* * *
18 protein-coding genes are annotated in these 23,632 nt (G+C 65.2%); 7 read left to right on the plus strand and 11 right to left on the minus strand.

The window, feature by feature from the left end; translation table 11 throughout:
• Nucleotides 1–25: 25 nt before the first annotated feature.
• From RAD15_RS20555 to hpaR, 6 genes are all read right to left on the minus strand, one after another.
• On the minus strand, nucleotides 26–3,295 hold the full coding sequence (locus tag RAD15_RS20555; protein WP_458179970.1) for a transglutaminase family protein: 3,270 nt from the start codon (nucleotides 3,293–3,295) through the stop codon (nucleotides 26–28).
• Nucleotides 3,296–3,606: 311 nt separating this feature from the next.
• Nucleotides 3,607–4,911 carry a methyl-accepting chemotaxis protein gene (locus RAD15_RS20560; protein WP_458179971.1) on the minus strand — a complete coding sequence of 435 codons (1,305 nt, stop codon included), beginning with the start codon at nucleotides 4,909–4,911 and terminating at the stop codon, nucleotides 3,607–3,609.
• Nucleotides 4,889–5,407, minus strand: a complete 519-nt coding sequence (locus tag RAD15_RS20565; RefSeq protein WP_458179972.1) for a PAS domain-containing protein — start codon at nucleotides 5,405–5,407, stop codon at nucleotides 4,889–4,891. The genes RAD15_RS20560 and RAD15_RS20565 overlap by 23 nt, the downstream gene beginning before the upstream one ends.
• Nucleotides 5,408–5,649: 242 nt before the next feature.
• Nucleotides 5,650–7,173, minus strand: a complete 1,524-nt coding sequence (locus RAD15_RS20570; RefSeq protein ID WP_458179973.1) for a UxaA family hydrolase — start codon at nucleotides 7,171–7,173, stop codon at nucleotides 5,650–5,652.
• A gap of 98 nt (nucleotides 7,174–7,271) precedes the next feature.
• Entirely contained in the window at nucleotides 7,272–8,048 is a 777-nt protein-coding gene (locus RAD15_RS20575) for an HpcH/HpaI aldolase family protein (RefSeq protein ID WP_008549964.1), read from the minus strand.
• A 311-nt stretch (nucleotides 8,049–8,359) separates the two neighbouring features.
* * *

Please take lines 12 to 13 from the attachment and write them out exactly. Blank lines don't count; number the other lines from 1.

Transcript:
• Entirely contained in the window at nucleotides 7,272–8,048 is a 777-nt protein-coding gene (locus RAD15_RS20575) for an HpcH/HpaI aldolase family protein (RefSeq protein ID WP_008549964.1), read from the minus strand.
• A 311-nt stretch (nucleotides 8,049–8,359) separates the two neighbouring features.